black arrow rocket travels home after 50 years in australian outback
THE UK’s only rocket to successfully place a satellite into orbit is to be unveiled in Scotland after a 10,000-mile journey back home.
Almost 50 years since its launch, the Black Arrow rocket will be displayed in Penicuik, Midlothian later this month after space company Skyrora transported the rocket from the Australian outback to the UK.
Developed and tested on the Isle of Wight, the Black Arrow programme completed four rockets between 1969 and 1971, with the third flight marking the first and only successful UK-led orbital launch – before the programme was cancelled, giving the vehicle ‘cult’ status among the space community.
The Black Arrow rocket had been on display near to its landing site in the South Australian outback – damaged by the extreme weather conditions and vandalism – before Skyrora brought the vehicle, that famously launched the Prospero satellite, back to the UK.
The company has commissioned a plaque to be placed where Black Arrow had lain for more than forty-eight years.
Daniel Smith, Director at Skyrora, said: “This is quite feasibly the most important artefact linked to the UK’s space history.
“While our engineers have been working on our own launches, our STEM ambassadors have been arranging all of this in the background.
“We wouldn’t have been able to do it without the support of the William Creek Progress Association and the Australian Department of Defence, so we’re extremely grateful to both.
“We’ll be unveiling it in Penicuik later this month, not far from our headquarters and workshop in Edinburgh.
“With the UK government’s aiming to make us a launch nation again, it seemed like the perfect time to bring Black Arrow back. We hope it’s a reminder not only to our own team, but to everyone that’s part of the new commercial space race of what’s been accomplished before.
“We really hope the rocket will help to inspire current and future generations of scientists and engineers.”
Dr Graham Turnock, CEO of the UK Space Agency, said: “Black Arrow is testament to Britain’s longstanding heritage in the space sector which continues to thrive today.
“The Government’s Spaceflight Programme includes a series of education and outreach activities which I hope will play a major role in inspiring the next generation of space scientists, engineers and entrepreneurs.”
The transportation process involved Black Arrow being shipped across land and sea – making the journey from the Australian desert to Edinburgh via Adelaide.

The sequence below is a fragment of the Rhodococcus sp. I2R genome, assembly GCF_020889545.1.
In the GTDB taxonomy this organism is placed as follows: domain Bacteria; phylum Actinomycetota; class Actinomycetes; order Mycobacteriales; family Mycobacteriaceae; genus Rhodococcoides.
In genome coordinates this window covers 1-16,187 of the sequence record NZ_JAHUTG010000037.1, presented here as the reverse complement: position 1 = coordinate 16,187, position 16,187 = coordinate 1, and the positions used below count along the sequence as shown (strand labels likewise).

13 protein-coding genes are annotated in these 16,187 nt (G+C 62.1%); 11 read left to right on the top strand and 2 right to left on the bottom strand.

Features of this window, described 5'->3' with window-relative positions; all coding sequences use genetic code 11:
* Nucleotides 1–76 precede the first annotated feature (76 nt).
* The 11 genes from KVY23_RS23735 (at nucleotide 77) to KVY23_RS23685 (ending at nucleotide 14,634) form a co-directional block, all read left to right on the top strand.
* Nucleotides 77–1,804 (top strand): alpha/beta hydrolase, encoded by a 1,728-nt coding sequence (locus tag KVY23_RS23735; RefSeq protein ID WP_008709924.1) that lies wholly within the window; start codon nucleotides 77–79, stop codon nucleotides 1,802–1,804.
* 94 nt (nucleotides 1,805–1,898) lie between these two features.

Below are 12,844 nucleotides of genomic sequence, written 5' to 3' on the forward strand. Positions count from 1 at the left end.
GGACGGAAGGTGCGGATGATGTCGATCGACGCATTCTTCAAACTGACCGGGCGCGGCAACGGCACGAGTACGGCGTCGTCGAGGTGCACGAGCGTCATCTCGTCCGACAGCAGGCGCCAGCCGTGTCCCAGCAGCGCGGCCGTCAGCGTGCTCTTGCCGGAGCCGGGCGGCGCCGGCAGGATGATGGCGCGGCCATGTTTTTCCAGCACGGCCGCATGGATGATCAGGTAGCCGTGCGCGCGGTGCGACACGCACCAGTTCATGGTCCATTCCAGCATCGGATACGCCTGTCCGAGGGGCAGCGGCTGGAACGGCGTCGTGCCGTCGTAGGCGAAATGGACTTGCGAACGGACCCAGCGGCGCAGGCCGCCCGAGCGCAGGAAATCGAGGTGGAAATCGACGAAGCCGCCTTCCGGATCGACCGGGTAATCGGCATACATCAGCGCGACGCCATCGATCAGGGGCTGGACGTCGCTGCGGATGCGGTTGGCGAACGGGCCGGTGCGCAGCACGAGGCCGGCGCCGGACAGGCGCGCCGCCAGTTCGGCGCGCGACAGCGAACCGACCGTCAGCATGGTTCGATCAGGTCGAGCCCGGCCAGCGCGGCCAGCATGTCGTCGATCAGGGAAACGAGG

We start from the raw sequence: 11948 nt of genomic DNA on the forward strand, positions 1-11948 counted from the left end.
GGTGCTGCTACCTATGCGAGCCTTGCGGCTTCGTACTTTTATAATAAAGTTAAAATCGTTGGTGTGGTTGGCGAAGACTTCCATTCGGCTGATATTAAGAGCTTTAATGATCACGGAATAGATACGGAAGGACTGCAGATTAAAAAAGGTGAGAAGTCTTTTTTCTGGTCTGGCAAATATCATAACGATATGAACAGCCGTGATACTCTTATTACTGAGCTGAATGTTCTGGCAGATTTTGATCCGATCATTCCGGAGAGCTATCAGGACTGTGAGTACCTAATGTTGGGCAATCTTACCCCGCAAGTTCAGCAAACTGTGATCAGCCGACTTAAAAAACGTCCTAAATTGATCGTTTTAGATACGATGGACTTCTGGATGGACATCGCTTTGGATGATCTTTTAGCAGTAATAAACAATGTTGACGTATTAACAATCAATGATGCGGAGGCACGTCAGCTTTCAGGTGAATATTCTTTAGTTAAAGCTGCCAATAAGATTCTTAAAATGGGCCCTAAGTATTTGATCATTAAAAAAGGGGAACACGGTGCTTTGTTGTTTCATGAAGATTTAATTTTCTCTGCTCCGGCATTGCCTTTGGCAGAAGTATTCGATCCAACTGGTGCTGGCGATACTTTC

Daniel Smith added “Transporting the rocket from William Creek to Penicuik presented the team with obvious logistical challenges and it’s a testament to everyone involved that the process was completed so smoothly.
“We were particularly excited about Black Arrow’s homecoming because of the parallels with Skyrora’s future orbital launch vehicle, which both use the same propellant combination. We firmly believe that in order to achieve success in an industry that is fraught with technical challenges, you must learn from what’s worked before – consequently, a lot of our systems are based on Skylark and Black Arrow technology.
“With three more test launches planned this year, it’s a very exciting time for Skyrora and Black Arrow’s unveiling in Midlothian only serves to strengthen UK’s position as a space nation.”
In July last year, the UK Space Agency announced £2.5million funding for a proposed vertical launch spaceport in Sutherland.
Skyrora successfully completed its inaugural sub-orbital test launch north of the border last year.
The company’s next rockets, Skylark Micro and SkyHy, will allow their team to gain more valuable launch experience, with the latter capable of reaching the edge of space, a feat never accomplished by a private company launching from the UK before.
Skyrora’s rapidly expanding team aims to capture its share of the fast-growing small satellite launch market and has already created two separate prototype engines, one of which is set for testing at Cornwall Airport Newquay.
It is developing launch vehicle technology that builds on previous British rocket programmes with the aim of reducing the cost of launches thanks to proven technology and advanced engineering methods.
The firm draws on Britain’s launch heritage and aims to build a robust supply chain while creating new employment opportunities to inspire the next generation of talent.
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